“Agribusiness is lucrative but demands entrepreneurial flair and a never-say-die attitude, something that eludes young people.” Speaking to IPS News, Oni Hammed, the managing director at Nigerian fish farming business Frotchery Farms, continues: “It is possible, the youth are innovative and can create something and change the way agriculture is seen.”
But if attitude, flair and an innovative spirit were the only things needed to build an agribusiness, there would be no hungry people on the African continent. Why then are “237 million people in sub-Saharan Africa … suffering from chronic undernutrition”?
Ji-Yeun Rim, project manager at the Development Centre of the Organisation for Economic Cooperation and Development (OCED) says, “Skills mismatch is a big issue and youth need to be trained and retrained in jobs along the agri-food value chain, beyond farming.”
Entrepreneurship and Skills
If you wish to run a successful business in the agrifood sector you are going to need both skills in the industry you have chosen, and your entrepreneurial mindset.
“Luckily, this mindset can be developed with time and effort,” says AJ Balois, a Philippines-based financial content manager. And the same goes for the practical and theoretical knowledge you need to run a business.
Although the consequences are devastating, the coronavirus pandemic is giving many people unprecedented amounts of time. We just have to put in the effort. If your country is enforcing a lockdown, now is your chance to develop yourself into a skilled entrepreneur who is ready to grow their business.
With the 2020 GoGettaz Agripreneur Prize Competition launching next week, it is the opportune time to prepare! Learn the skills you need. Spend time thinking deeply about entrepreneurial solutions. Shape your mindset to be flexible.
Writing for Addicted 2 Success, AJ Balois outlines 7 things you can do to enhance your entrepreneurial mindset. And, if you have access to the internet at home, all of them are lockdown friendly.
1. Set a time for daily reflection
Being busy is not the same as being effective. Entrepreneurs can get to a point where every day and night seems to be filled with an endless stream of urgent things that needs doing, right now!
Instead of scrambling from dawn to dusk, take time to think. What did you accomplish today? What do you need to do for tomorrow? Where are these actions taking you?
One of the most productive things you may accomplish during the coronavirus lockdown is simply to think and make notes until you have a clear vision of what you want to achieve.
2. Seek out mentors
Join groups on LinkedIn and Facebook where you can connect with inspiring entrepreneurs working in your industry. Strike up a conversation with business owners you admire on social media and ask them if they will be willing to mentor you.
The GoGettaz online community also has a network of mentors. When you join, you can post a request for a mentor by telling them where you are in your business and what you need help with. The mentors can then connect with you and guide you as you build your business.
3. Read everyday
Need to know how to run a business? Read My Personal MBA. Need to get rid of bad habits that are costing you time and money (like snacking every five minutes instead of working)? Read The Power of Habit. Are you wondering if you can use drones to make your farm more cost-effective? Read Agricultural Drones: A Peaceful Pursuit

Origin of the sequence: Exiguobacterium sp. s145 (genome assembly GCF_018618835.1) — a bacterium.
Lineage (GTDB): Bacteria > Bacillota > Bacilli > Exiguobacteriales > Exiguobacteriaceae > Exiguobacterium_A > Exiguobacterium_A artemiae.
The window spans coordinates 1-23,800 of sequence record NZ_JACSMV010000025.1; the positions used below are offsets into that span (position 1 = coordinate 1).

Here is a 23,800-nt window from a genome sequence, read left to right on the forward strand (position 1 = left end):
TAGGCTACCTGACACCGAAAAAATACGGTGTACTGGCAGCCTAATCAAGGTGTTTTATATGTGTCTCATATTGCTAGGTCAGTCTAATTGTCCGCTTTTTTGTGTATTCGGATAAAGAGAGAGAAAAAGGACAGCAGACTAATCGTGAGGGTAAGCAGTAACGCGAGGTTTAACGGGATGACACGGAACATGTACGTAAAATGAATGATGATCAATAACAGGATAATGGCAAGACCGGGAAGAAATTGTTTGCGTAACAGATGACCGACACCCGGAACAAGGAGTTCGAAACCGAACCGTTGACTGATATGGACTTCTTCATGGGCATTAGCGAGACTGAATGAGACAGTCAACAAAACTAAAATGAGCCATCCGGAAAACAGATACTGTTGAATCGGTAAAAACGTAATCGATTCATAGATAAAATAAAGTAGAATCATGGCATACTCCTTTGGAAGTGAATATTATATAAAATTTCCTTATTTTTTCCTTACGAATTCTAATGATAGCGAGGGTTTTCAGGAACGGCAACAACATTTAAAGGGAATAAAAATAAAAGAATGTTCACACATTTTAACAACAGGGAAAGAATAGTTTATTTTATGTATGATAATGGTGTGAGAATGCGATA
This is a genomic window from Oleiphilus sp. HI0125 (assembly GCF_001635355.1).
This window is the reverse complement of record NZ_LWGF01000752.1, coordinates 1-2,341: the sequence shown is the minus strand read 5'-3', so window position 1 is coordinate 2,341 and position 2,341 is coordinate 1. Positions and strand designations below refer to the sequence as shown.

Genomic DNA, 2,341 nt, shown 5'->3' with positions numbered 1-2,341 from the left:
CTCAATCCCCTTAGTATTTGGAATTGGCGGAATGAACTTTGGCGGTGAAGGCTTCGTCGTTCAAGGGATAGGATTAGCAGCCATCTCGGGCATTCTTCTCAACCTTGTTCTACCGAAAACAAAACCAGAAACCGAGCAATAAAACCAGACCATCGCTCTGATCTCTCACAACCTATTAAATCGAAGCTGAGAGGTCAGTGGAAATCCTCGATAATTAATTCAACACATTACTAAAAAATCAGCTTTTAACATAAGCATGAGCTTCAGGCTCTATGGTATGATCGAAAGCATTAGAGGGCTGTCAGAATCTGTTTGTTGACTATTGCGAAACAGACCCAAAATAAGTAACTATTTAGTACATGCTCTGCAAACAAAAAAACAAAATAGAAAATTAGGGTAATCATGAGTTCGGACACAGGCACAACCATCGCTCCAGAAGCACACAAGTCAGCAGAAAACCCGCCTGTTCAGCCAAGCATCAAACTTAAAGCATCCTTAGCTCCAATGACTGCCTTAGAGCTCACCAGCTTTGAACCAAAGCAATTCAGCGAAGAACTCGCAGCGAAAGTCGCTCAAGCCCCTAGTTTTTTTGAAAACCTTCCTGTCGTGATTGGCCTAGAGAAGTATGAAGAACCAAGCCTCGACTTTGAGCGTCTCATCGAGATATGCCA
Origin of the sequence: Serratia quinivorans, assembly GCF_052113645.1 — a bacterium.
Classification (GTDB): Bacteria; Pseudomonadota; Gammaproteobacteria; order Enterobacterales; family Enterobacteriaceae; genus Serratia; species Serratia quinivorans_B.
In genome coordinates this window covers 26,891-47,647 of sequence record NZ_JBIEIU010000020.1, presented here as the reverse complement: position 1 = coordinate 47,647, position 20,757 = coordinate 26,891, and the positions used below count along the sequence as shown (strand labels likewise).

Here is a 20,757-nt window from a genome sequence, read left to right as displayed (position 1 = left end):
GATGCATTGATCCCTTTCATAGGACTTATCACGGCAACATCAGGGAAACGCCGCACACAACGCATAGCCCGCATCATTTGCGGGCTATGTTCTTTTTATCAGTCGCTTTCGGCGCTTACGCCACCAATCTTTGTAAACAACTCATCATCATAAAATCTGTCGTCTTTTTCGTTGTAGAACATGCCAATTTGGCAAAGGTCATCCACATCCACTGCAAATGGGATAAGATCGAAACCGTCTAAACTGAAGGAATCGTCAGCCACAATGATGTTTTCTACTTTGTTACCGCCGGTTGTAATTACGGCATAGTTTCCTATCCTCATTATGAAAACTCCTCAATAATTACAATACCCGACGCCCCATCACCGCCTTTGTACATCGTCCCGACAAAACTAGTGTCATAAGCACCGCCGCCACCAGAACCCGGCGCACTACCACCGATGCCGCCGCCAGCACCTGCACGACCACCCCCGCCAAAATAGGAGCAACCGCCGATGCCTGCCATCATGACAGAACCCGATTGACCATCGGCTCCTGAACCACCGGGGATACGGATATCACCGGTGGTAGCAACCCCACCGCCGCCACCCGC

Whatever your goals, there are books to inspire and inform your path. Entrepreneurs know that when you read, new ideas start pouring out.
4. Put yourself in challenging situations
The coronavirus is certainly doing this already. Sticking with your old formulas for business won’t work right now. By challenging yourself by doing something that is unfamiliar, you force yourself to adapt and learn, fast.
This technique is the guiding principle of ultra-learning.
If you had a brick and mortar business, learn what it takes to go online. Force yourself to learn. YouTube is filled with valuable information like how to build a mushroom farm in your house, and how to create an online shop.
5. Attend entrepreneurial events
Let’s skip this one for 21 days, and rather go online. Join entrepreneurial networking groups on LinkedIn and Facebook where you can connect with inspiring entrepreneurs working in your industry.
6. Build a routine
Routine is essential. Especially if you are not working for a boss. Agripreneurs need discipline and drive to be successful. But that takes a lot of energy. When you have a routine, you don’t need so much energy to decide what you have to do next. You just do it.
“Effectively managing your hours will require you to know what your priorities are. By taking note of those, you can quickly point out distractions and spend your time on more important matters,” says AJ.
7. Teach others
Every time you teach someone a skill, you are repeating it for yourself. Soon you will be an expert. That is one of the many reasons teaching others is so fulfilling for everyone involved.
AJ Balois says, “When you’re helping someone out with their business ventures, you’ll need to go back and reflect on the similar experiences you’ve had. You may now see past situations in a different light and acquire new perspectives you can apply to your business today. At the same time, being exposed to the ideas of the person you’re helping out can give you a big boost of inspiration.”
As you are searching for a mentor, why don’t you also mentor someone?
Entrepreneurs see opportunity where others see nothing but problems. The coronavirus pandemic can be an opportunity for you to take the time and learn new skills and develop your entrepreneurial mindset.
There are thousands of free videos on YouTube that teaches you skills, from aquaponics and permaculture to how to build and program your own sensors using Arduino circuits. Use your valuable time to learn the skills you need to succeed.